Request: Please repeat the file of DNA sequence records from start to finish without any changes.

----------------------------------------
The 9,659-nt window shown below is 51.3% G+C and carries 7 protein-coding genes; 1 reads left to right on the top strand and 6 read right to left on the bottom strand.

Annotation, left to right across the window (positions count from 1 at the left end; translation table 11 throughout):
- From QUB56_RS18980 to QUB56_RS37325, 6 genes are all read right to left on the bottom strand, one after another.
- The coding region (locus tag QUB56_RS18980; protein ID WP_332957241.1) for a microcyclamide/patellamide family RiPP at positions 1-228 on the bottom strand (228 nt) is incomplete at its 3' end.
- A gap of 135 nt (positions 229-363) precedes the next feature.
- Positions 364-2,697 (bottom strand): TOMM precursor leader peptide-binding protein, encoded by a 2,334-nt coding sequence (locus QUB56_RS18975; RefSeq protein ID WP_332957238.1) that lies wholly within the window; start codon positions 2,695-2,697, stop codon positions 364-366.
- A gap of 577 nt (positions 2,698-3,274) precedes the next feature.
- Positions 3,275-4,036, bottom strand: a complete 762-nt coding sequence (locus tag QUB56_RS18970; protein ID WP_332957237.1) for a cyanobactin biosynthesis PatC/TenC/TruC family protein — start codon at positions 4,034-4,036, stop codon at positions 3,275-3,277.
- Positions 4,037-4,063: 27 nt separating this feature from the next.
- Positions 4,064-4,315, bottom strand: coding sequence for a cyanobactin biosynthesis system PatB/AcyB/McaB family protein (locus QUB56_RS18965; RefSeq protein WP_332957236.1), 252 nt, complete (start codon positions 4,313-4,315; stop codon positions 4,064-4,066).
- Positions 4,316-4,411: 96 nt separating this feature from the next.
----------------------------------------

The 9,659-nt window shown below is 51.3% G+C and carries 7 protein-coding genes; 1 reads left to right on the top strand and 6 read right to left on the bottom strand.

Annotation, left to right across the window (positions count from 1 at the left end; translation table 11 throughout):
- From QUB56_RS18980 to QUB56_RS37325, 6 genes are all read right to left on the bottom strand, one after another.
- The coding region (locus tag QUB56_RS18980; protein ID WP_332957241.1) for a microcyclamide/patellamide family RiPP at positions 1-228 on the bottom strand (228 nt) is incomplete at its 3' end.
- A gap of 135 nt (positions 229-363) precedes the next feature.
- Positions 364-2,697 (bottom strand): TOMM precursor leader peptide-binding protein, encoded by a 2,334-nt coding sequence (locus QUB56_RS18975; RefSeq protein ID WP_332957238.1) that lies wholly within the window; start codon positions 2,695-2,697, stop codon positions 364-366.
- A gap of 577 nt (positions 2,698-3,274) precedes the next feature.
- Positions 3,275-4,036, bottom strand: a complete 762-nt coding sequence (locus tag QUB56_RS18970; protein ID WP_332957237.1) for a cyanobactin biosynthesis PatC/TenC/TruC family protein — start codon at positions 4,034-4,036, stop codon at positions 3,275-3,277.
- Positions 4,037-4,063: 27 nt separating this feature from the next.
- Positions 4,064-4,315, bottom strand: coding sequence for a cyanobactin biosynthesis system PatB/AcyB/McaB family protein (locus QUB56_RS18965; RefSeq protein WP_332957236.1), 252 nt, complete (start codon positions 4,313-4,315; stop codon positions 4,064-4,066).
- Positions 4,316-4,411: 96 nt separating this feature from the next.